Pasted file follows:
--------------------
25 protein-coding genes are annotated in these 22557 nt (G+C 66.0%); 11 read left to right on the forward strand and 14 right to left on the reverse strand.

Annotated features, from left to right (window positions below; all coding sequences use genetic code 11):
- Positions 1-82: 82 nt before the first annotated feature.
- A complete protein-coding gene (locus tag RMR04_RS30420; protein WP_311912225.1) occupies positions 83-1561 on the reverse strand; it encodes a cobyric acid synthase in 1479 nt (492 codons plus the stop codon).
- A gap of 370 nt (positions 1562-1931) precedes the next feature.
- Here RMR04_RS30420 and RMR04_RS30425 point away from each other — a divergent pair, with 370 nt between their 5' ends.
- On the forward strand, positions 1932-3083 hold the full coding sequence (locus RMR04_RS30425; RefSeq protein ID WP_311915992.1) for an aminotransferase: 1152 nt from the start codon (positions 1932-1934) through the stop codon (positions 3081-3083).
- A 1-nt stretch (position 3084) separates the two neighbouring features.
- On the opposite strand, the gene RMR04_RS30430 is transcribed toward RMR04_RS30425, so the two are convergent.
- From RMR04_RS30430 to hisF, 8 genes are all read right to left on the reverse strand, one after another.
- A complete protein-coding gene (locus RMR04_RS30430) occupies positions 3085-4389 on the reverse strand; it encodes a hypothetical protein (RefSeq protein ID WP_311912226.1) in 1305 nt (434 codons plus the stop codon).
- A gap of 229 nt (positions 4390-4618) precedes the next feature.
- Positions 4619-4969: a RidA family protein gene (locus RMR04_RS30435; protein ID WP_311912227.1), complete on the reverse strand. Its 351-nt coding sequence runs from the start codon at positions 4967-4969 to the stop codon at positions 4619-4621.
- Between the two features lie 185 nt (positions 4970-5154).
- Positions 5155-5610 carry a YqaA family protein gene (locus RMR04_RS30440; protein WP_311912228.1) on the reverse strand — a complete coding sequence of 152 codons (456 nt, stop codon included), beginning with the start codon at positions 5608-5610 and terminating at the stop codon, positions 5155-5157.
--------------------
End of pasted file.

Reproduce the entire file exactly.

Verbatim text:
25 protein-coding genes are annotated in these 22557 nt (G+C 66.0%); 11 read left to right on the forward strand and 14 right to left on the reverse strand.

Annotated features, from left to right (window positions below; all coding sequences use genetic code 11):
- Positions 1-82: 82 nt before the first annotated feature.
- A complete protein-coding gene (locus tag RMR04_RS30420; protein WP_311912225.1) occupies positions 83-1561 on the reverse strand; it encodes a cobyric acid synthase in 1479 nt (492 codons plus the stop codon).
- A gap of 370 nt (positions 1562-1931) precedes the next feature.
- Here RMR04_RS30420 and RMR04_RS30425 point away from each other — a divergent pair, with 370 nt between their 5' ends.
- On the forward strand, positions 1932-3083 hold the full coding sequence (locus RMR04_RS30425; RefSeq protein ID WP_311915992.1) for an aminotransferase: 1152 nt from the start codon (positions 1932-1934) through the stop codon (positions 3081-3083).
- A 1-nt stretch (position 3084) separates the two neighbouring features.
- On the opposite strand, the gene RMR04_RS30430 is transcribed toward RMR04_RS30425, so the two are convergent.
- From RMR04_RS30430 to hisF, 8 genes are all read right to left on the reverse strand, one after another.
- A complete protein-coding gene (locus RMR04_RS30430) occupies positions 3085-4389 on the reverse strand; it encodes a hypothetical protein (RefSeq protein ID WP_311912226.1) in 1305 nt (434 codons plus the stop codon).
- A gap of 229 nt (positions 4390-4618) precedes the next feature.
- Positions 4619-4969: a RidA family protein gene (locus RMR04_RS30435; protein ID WP_311912227.1), complete on the reverse strand. Its 351-nt coding sequence runs from the start codon at positions 4967-4969 to the stop codon at positions 4619-4621.
- Between the two features lie 185 nt (positions 4970-5154).
- Positions 5155-5610 carry a YqaA family protein gene (locus RMR04_RS30440; protein WP_311912228.1) on the reverse strand — a complete coding sequence of 152 codons (456 nt, stop codon included), beginning with the start codon at positions 5608-5610 and terminating at the stop codon, positions 5155-5157.